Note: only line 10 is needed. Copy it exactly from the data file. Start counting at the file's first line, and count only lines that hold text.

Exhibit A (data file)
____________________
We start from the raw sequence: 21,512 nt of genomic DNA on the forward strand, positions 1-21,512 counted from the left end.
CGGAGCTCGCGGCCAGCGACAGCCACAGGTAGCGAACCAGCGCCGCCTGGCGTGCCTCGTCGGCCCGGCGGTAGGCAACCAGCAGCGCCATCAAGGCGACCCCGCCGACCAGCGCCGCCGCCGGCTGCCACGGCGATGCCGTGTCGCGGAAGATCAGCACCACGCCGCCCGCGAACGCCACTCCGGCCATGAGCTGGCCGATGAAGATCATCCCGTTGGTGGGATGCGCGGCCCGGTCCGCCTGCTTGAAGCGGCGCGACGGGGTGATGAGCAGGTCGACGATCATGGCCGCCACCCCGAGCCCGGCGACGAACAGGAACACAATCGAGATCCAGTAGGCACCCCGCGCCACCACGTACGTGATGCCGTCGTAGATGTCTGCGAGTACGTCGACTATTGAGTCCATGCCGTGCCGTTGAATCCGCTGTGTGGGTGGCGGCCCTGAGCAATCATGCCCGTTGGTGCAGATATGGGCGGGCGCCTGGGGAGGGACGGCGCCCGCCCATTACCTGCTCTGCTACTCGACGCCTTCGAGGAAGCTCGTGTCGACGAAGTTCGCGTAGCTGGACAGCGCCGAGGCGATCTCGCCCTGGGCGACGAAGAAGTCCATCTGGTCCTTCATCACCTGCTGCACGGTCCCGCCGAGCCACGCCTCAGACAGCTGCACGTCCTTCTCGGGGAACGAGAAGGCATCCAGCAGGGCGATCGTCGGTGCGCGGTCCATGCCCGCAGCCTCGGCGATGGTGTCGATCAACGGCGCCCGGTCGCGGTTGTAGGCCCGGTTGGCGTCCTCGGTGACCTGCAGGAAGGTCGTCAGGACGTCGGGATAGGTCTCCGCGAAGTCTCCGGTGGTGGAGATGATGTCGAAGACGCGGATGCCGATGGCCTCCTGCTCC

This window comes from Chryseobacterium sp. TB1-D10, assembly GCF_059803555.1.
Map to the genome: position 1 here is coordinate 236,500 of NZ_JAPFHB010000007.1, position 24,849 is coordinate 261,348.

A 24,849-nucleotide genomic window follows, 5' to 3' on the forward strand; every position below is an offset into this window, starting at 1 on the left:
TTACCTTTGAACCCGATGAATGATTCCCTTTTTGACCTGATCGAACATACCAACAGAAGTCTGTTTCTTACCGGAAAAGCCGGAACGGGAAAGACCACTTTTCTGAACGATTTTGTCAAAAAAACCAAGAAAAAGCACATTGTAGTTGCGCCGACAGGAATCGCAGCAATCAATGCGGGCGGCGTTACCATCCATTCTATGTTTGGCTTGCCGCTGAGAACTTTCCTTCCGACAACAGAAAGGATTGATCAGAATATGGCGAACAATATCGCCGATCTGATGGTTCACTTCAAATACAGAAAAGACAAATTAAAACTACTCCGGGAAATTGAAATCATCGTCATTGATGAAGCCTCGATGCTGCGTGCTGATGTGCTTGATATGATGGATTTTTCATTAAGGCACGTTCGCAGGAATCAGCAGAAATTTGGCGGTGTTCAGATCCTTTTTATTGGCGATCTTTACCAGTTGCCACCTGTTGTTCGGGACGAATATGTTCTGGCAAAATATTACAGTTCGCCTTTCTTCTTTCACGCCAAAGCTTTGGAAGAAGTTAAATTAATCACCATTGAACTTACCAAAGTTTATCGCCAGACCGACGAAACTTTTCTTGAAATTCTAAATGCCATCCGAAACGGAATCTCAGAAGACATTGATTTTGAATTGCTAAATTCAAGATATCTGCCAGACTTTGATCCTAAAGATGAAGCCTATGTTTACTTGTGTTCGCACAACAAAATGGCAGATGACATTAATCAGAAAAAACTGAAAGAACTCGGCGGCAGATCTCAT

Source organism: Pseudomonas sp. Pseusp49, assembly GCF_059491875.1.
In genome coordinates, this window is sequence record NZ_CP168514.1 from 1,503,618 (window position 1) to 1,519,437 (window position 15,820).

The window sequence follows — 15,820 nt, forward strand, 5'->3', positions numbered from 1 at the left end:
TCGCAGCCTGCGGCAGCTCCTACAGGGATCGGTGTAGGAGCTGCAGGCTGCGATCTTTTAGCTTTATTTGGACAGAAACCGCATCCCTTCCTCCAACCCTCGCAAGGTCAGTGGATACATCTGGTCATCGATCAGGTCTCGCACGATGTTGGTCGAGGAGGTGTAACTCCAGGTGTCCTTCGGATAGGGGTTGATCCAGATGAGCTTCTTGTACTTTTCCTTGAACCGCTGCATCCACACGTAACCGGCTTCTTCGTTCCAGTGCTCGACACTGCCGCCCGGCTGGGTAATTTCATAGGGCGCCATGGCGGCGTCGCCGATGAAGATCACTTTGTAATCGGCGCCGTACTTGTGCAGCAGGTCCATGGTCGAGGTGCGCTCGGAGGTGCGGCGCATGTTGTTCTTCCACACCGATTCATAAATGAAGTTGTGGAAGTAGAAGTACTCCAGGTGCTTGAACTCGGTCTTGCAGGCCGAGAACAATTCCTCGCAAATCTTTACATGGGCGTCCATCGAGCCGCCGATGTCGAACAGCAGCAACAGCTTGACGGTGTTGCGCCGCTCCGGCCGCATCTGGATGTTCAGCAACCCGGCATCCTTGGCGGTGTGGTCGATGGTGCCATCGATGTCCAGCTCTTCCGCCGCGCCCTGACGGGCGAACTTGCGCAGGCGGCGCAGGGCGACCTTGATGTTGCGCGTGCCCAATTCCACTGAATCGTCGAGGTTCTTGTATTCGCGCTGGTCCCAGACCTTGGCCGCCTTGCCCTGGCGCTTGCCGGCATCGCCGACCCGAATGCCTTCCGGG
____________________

TCGCAGCCTGCGGCAGCTCCTACAGGGATCGGTGTAGGAGCTGCAGGCTGCGATCTTTTAGCTTTATTTGGACAGAAACCGCATCCCTTCCTCCAACCCTCGCAAGGTCAGTGGATACATCTGGTCATCGATCAGGTCTCGCACGATGTTGGTCGAGGAGGTGTAACTCCAGGTGTCCTTCGGATAGGGGTTGATCCAGATGAGCTTCTTGTACTTTTCCTTGAACCGCTGCATCCACACGTAACCGGCTTCTTCGTTCCAGTGCTCGACACTGCCGCCCGGCTGGGTAATTTCATAGGGCGCCATGGCGGCGTCGCCGATGAAGATCACTTTGTAATCGGCGCCGTACTTGTGCAGCAGGTCCATGGTCGAGGTGCGCTCGGAGGTGCGGCGCATGTTGTTCTTCCACACCGATTCATAAATGAAGTTGTGGAAGTAGAAGTACTCCAGGTGCTTGAACTCGGTCTTGCAGGCCGAGAACAATTCCTCGCAAATCTTTACATGGGCGTCCATCGAGCCGCCGATGTCGAACAGCAGCAACAGCTTGACGGTGTTGCGCCGCTCCGGCCGCATCTGGATGTTCAGCAACCCGGCATCCTTGGCGGTGTGGTCGATGGTGCCATCGATGTCCAGCTCTTCCGCCGCGCCCTGACGGGCGAACTTGCGCAGGCGGCGCAGGGCGACCTTGATGTTGCGCGTGCCCAATTCCACTGAATCGTCGAGGTTCTTGTATTCGCGCTGGTCCCAGACCTTGGCCGCCTTGCCCTGGCGCTTGCCGGCATCGCCGACCCGAATGCCTTCCGGG